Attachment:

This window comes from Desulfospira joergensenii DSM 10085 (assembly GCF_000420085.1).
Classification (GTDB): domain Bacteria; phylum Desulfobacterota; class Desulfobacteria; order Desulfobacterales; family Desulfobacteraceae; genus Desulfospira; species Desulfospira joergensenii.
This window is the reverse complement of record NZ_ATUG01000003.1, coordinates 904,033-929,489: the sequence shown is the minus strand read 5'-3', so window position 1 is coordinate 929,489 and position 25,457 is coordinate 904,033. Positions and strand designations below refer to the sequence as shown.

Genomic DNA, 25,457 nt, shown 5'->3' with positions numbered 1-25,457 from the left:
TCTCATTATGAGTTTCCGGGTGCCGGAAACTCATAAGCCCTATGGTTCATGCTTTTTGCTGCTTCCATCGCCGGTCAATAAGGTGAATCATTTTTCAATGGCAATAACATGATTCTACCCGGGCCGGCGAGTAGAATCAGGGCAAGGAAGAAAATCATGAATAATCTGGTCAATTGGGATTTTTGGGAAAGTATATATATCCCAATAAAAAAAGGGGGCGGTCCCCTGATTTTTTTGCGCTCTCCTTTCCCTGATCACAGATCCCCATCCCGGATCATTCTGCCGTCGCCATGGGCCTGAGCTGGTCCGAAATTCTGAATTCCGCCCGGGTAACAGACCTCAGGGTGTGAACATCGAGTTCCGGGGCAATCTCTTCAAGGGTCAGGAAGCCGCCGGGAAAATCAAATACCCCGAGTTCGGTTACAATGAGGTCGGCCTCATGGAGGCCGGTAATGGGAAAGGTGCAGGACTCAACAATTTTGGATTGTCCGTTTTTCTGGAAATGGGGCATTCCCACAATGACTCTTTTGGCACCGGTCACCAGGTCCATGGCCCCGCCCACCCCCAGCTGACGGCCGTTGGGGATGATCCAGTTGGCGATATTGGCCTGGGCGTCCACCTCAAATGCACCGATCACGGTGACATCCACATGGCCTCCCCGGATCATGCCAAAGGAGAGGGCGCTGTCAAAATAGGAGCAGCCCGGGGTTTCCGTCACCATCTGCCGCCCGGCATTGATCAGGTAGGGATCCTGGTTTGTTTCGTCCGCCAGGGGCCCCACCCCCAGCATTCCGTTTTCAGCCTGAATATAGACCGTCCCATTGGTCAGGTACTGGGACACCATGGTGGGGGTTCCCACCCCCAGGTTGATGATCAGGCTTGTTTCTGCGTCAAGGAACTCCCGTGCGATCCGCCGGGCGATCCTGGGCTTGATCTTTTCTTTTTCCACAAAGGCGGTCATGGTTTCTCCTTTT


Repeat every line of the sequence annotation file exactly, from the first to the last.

This window comes from Desulfospira joergensenii DSM 10085 (assembly GCF_000420085.1).
Classification (GTDB): domain Bacteria; phylum Desulfobacterota; class Desulfobacteria; order Desulfobacterales; family Desulfobacteraceae; genus Desulfospira; species Desulfospira joergensenii.
This window is the reverse complement of record NZ_ATUG01000003.1, coordinates 904,033-929,489: the sequence shown is the minus strand read 5'-3', so window position 1 is coordinate 929,489 and position 25,457 is coordinate 904,033. Positions and strand designations below refer to the sequence as shown.

Genomic DNA, 25,457 nt, shown 5'->3' with positions numbered 1-25,457 from the left:
TCTCATTATGAGTTTCCGGGTGCCGGAAACTCATAAGCCCTATGGTTCATGCTTTTTGCTGCTTCCATCGCCGGTCAATAAGGTGAATCATTTTTCAATGGCAATAACATGATTCTACCCGGGCCGGCGAGTAGAATCAGGGCAAGGAAGAAAATCATGAATAATCTGGTCAATTGGGATTTTTGGGAAAGTATATATATCCCAATAAAAAAAGGGGGCGGTCCCCTGATTTTTTTGCGCTCTCCTTTCCCTGATCACAGATCCCCATCCCGGATCATTCTGCCGTCGCCATGGGCCTGAGCTGGTCCGAAATTCTGAATTCCGCCCGGGTAACAGACCTCAGGGTGTGAACATCGAGTTCCGGGGCAATCTCTTCAAGGGTCAGGAAGCCGCCGGGAAAATCAAATACCCCGAGTTCGGTTACAATGAGGTCGGCCTCATGGAGGCCGGTAATGGGAAAGGTGCAGGACTCAACAATTTTGGATTGTCCGTTTTTCTGGAAATGGGGCATTCCCACAATGACTCTTTTGGCACCGGTCACCAGGTCCATGGCCCCGCCCACCCCCAGCTGACGGCCGTTGGGGATGATCCAGTTGGCGATATTGGCCTGGGCGTCCACCTCAAATGCACCGATCACGGTGACATCCACATGGCCTCCCCGGATCATGCCAAAGGAGAGGGCGCTGTCAAAATAGGAGCAGCCCGGGGTTTCCGTCACCATCTGCCGCCCGGCATTGATCAGGTAGGGATCCTGGTTTGTTTCGTCCGCCAGGGGCCCCACCCCCAGCATTCCGTTTTCAGCCTGAATATAGACCGTCCCATTGGTCAGGTACTGGGACACCATGGTGGGGGTTCCCACCCCCAGGTTGATGATCAGGCTTGTTTCTGCGTCAAGGAACTCCCGTGCGATCCGCCGGGCGATCCTGGGCTTGATCTTTTCTTTTTCCACAAAGGCGGTCATGGTTTCTCCTTTT